Today, I’m diving into something that really fuels our creativity as photographers—our artistic vision. You might not realize it, but this vision is more than just a skill; it’s your unique way of seeing the world, expressed through your photos.
It’s about the colors, tones, and the personal touch you leave that makes your work stand out. I truly believe that our artistic vision is what keeps us pushing forward, striving to capture that next great shot.  But how can we do that if our vision is broken?  

Let’s face it: the journey as an artist photographer is not a sugar-coated path.  It’s not a walk in the park with rainbows and butterflies.  Sometimes, it can feel that way, but when we can’t connect with our vision, we can fall into deep states of depression.

5 Ways to Assess Your Artistic Vision

  • Exploration Beyond Gear: It’s easy to think a new camera or lens will be the breakthrough in your photography. However, it’s often not about the gear. Try to find new experiences, like traveling, that push you out of your comfort zone and inspire you with fresh ideas.
  • Continuous Evolution: Take a moment to look back at your past work. If your recent photos haven’t evolved much from what you did years ago, it might be time to shake things up. Challenge yourself to step outside your usual patterns.
  • Originality Over Imitation: While it’s great to be inspired by others, copying someone else’s style won’t help you find your voice. Focus on cultivating a unique style that’s truly yours.
  • Adaptability to New Techniques: New tools and technologies are constantly emerging. Instead of shying away, consider how you can use these innovations to enhance your artistic vision.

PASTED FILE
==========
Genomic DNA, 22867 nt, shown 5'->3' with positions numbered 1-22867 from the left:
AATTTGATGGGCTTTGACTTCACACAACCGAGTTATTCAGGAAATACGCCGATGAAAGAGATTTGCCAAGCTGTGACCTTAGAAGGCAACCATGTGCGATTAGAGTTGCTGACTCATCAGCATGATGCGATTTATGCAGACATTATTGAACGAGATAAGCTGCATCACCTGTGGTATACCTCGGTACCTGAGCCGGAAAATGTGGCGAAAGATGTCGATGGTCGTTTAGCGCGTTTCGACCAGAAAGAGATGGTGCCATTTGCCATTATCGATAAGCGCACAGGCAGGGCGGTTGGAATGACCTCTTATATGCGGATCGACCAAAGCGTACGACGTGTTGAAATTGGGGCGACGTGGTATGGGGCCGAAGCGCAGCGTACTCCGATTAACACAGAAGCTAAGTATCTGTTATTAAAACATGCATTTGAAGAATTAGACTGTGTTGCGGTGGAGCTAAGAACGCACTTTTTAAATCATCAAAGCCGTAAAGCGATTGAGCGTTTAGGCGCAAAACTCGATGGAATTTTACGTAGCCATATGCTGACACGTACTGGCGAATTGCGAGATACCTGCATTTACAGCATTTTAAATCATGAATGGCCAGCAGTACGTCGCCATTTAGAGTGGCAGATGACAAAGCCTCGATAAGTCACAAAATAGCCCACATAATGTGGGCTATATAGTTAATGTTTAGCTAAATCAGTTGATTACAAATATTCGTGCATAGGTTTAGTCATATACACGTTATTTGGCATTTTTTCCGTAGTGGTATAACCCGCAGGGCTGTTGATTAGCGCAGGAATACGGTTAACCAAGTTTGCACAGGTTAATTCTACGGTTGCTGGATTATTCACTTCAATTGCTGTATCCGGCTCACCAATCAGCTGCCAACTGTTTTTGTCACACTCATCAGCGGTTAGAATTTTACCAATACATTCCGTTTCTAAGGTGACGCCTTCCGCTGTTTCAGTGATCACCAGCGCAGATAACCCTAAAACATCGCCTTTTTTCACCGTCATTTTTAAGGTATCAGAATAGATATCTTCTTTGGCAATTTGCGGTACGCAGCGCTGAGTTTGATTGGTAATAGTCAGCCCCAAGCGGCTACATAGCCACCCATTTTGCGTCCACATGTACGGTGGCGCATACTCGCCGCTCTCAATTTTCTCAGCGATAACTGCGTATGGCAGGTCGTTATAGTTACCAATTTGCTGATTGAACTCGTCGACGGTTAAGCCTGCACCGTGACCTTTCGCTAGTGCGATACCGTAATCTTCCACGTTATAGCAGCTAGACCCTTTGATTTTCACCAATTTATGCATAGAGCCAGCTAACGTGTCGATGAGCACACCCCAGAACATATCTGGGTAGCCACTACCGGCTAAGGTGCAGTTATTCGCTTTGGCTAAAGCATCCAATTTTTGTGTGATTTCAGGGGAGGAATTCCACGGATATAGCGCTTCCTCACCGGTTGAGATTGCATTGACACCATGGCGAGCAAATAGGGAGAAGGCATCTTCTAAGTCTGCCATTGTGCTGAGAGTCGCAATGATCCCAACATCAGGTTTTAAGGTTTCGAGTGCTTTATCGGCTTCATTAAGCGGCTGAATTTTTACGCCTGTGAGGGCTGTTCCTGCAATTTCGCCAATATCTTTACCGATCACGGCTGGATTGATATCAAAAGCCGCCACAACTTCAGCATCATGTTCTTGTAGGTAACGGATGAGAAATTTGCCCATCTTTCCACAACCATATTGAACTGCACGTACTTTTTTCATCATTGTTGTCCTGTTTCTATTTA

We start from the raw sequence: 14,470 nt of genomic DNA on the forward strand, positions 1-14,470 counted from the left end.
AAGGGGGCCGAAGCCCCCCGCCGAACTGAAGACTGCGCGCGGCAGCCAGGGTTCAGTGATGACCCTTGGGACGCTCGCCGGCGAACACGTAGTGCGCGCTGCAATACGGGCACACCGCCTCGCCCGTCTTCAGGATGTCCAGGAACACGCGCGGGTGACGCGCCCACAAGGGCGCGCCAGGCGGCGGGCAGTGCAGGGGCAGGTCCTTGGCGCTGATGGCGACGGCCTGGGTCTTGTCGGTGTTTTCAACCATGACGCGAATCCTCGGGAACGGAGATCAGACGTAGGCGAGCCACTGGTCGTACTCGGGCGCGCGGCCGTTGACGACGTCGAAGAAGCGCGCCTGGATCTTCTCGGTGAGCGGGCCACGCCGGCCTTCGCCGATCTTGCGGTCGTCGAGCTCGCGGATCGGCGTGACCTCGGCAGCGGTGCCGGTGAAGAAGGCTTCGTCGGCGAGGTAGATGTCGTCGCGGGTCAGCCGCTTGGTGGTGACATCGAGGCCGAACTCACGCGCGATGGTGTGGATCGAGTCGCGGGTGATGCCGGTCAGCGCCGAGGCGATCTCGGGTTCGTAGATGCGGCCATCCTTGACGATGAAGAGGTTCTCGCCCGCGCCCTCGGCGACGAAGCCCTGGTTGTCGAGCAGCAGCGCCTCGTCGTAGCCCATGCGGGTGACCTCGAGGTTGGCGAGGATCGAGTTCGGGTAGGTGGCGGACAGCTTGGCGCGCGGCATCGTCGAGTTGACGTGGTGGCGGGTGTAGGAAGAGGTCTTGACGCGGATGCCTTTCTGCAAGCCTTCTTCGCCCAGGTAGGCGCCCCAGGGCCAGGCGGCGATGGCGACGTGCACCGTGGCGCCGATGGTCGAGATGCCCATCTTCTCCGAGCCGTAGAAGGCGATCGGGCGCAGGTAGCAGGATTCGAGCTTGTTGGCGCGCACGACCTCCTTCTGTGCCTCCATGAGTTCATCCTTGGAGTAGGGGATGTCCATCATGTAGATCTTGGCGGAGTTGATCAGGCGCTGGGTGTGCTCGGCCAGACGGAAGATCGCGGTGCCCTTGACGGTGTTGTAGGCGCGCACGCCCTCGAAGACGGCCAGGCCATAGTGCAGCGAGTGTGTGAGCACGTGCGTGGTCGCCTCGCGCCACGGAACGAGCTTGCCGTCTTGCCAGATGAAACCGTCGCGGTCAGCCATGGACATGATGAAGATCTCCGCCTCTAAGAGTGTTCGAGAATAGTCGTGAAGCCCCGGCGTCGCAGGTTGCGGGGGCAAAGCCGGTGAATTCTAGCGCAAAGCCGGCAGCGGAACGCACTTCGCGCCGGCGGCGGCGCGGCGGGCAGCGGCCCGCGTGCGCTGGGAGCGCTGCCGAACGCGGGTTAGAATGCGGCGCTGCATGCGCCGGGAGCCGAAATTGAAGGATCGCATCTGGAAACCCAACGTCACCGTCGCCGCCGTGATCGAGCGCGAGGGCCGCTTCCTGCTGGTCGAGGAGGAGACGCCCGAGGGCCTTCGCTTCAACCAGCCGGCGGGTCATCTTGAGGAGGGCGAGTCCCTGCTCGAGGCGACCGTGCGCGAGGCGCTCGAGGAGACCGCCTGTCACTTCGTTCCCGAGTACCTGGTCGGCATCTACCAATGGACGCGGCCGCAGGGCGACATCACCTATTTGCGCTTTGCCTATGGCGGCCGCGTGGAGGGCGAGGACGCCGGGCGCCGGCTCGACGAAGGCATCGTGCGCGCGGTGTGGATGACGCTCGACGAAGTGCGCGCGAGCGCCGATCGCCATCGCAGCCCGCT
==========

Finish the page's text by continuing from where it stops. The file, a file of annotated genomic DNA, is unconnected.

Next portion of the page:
• Emotional Connection: The deeper your connection with what you’re photographing, the more it will reflect in your work. Let your emotions guide your photography to truly capture the essence of your subjects.

I’ve spent the better part of three decades as an artist.  I can tell you that it’s “not if but when” that your vision will break.  Sometimes, it’s a slow process, and other times, it leaves just as quickly as it came.   However, I can tell you that as I’ve matured with my vision, I’ve found it stays with me longer.  I’ve found that the down times aren’t nearly as long as they used to be. And I’ve found that the more in tune I am with it, the better my work is.



Blake Rudis
f.64 Academy and f.64 Elite are the brainchildren of Blake Rudis. While he is a landscape photographer, he is most passionate about post-processing images in Photoshop and mentoring others.

For Blake, it's all about the art and process synergy. He dives deep into complex topics and makes them easy to understand through his outside-the-box thinking so that you can use these tricks in your workflow today!
Blake Rudis on EmailBlake Rudis on FacebookBlake Rudis on InstagramBlake Rudis on PinterestBlake Rudis on TwitterBlake Rudis on Youtube